Risks Moving Forward in 2015
Moving forward, what do we see in 2015? What I can tell you with certainty is that 2015 will be a year of challenges and opportunities.
Externally, we see global growth continuing to be uneven – strong in some countries and fragile in other economies. As a consequence, monetary policies across the globe will continue to diverge as their economies move into opposite directions.
We see, on one hand, the US Federal Reserve and the Bank of England taking steps toward monetary policy normalization, as growth in their jurisdictions gain traction. On the other hand, the European Central Bank and the Bank of Japan are weighed down by their struggling economies and therefore anticipated to continue or accelerate their unconventional monetary policies or stimulus measures. China is in the same boat, as it is anticipated to go through a process of reforms in its financial sector, to prop its slowing economy.
To us, having protracted uneven global growth is a cause for concern as this could have significant implications for our own growth dynamics and impact trade and the service industry.
At the same time, policy divergence among advanced economies would also have an impact on our own domestic financial markets. Should the US economy continue to strengthen, yields on US dollar assets could also continue to rise. The growing difference in policy stances among major economies could result in polar destinations of capital flows and in the process…heighten volatilities in our own financial markets — including the peso, equity prices and yields on bonds.
BSP’s Policy Thrusts
Given this scenario, we at the BSP, will continue to be watchful and ready to deploy appropriate policy actions in a timely manner to minimize potential adverse impact of volatile capital flow movements.
In the meantime, our earlier decisions to act preemptively to address potential risks to price and financial stability have given the BSP sufficient policy space to consider measures that may be required by emerging monetary conditions.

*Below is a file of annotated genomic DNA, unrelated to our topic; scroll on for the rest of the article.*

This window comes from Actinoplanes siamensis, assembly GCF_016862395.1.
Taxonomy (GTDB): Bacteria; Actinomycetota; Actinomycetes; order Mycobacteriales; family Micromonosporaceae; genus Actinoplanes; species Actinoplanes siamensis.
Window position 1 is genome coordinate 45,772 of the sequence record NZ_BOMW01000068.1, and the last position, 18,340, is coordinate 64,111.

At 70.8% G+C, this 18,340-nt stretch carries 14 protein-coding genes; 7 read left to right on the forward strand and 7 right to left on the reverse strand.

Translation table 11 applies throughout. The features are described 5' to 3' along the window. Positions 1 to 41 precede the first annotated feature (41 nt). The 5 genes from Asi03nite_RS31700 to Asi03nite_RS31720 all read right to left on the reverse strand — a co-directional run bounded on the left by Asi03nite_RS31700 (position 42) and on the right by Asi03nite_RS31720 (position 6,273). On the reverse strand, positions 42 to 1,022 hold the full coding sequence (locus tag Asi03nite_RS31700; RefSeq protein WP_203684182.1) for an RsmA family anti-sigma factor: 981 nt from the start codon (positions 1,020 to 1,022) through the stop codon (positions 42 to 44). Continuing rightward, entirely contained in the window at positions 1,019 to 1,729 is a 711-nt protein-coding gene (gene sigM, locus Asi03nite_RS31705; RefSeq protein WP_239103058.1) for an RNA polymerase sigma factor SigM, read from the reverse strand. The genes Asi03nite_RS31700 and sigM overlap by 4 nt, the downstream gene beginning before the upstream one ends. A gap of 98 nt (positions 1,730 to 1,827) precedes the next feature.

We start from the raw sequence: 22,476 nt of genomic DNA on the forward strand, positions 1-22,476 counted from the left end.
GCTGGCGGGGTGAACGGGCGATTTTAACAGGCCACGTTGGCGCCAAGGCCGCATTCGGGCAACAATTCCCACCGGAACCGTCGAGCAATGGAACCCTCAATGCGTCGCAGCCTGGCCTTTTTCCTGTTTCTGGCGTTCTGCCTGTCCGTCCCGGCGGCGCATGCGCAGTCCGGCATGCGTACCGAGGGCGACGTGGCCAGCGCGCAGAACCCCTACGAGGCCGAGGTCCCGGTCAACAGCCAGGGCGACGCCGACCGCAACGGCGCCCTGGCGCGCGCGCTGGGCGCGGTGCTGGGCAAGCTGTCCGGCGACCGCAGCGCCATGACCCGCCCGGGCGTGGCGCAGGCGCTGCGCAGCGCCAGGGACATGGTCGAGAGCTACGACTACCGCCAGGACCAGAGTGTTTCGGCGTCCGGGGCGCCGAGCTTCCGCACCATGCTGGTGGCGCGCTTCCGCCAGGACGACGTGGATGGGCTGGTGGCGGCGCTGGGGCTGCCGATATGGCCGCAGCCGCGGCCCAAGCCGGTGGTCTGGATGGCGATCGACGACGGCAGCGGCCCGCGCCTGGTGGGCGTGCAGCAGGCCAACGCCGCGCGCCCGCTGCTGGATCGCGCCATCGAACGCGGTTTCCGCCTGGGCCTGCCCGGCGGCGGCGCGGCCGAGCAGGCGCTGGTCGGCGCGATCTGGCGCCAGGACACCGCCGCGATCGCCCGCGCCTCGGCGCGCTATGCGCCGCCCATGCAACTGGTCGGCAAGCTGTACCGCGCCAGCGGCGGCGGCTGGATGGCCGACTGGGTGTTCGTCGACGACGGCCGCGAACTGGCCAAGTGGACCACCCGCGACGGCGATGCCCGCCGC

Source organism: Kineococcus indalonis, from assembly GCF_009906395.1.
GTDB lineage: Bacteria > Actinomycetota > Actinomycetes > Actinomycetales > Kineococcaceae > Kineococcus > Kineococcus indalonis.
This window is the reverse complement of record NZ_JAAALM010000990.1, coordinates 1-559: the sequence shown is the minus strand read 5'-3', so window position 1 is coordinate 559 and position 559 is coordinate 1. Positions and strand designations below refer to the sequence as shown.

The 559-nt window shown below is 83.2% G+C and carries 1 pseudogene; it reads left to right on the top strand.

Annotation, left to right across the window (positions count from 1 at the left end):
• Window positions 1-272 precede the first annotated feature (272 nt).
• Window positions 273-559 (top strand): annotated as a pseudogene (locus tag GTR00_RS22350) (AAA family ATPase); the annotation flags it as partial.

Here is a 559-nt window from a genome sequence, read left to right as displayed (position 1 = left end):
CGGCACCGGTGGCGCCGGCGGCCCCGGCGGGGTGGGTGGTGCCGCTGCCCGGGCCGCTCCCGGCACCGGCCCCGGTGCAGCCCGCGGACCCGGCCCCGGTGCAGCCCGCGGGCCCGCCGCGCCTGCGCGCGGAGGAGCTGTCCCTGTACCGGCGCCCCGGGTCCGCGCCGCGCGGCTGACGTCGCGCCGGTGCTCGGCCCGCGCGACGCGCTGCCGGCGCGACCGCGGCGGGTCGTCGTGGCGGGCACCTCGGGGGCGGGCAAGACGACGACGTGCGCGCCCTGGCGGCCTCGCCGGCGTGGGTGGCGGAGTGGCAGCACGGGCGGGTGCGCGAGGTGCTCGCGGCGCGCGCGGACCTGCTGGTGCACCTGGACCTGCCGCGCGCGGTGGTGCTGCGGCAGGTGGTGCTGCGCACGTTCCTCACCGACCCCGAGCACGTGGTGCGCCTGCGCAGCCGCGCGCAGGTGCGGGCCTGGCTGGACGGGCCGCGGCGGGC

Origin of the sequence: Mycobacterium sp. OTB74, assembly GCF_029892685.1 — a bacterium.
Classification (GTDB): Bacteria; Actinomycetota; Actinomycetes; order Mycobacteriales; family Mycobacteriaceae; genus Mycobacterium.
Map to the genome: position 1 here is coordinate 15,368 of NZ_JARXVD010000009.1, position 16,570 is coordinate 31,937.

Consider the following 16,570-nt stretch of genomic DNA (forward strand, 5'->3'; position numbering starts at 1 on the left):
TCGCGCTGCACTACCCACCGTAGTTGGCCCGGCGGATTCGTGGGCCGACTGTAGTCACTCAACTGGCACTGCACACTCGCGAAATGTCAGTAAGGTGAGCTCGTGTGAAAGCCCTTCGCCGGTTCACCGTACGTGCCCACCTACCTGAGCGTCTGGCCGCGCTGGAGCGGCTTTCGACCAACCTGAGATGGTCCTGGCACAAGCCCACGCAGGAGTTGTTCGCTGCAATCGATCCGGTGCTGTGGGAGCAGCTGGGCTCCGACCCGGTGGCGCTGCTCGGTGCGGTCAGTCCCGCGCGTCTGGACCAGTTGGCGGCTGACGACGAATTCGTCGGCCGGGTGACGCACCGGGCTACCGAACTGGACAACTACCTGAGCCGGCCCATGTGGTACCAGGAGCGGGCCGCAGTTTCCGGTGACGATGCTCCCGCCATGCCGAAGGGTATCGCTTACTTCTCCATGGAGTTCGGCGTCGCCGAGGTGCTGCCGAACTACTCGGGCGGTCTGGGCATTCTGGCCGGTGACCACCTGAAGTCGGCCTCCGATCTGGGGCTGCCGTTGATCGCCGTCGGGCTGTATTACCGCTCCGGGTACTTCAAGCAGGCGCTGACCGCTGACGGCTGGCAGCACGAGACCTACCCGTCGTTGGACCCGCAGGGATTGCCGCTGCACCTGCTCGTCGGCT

Ladies and gentlemen. What I have given you so far is the big picture.
At this point, I wish to share the process we go through in operationalizing our policies. This should reassure you that the BSP does NOT rely on a crystal ball nor does it craft policy in a vacuum.
We coordinate with various government agencies. For instance, the BSP is a resource agency of the Development and Budget Coordination Committee (DBCC). With the inputs of the DBCC members and the BSP, the DBCC formulates growth projections and approves inflation targets for the country.
The BSP then incorporates the growth targets into our own inflation forecasts, and makes appropriate adjustments to our policy rates to ensure that inflation would be within the approved target over the policy horizon. For 2015, the DBCC is projecting that the economy would grow 7-8 percent within an inflation target range of 2 to 4 percent.
The way we see it, the risks to inflation in 2015 are broadly balanced. Higher utility rates and LRT fares will be counterbalanced by lower international oil prices, which fell to around $50 per barrel this week, the lowest since 2009. For 2015, therefore, we expect inflation would be well-within the target range. This should provide the BSP the flexibility to keep policy rates at low and stable levels in support of economic growth.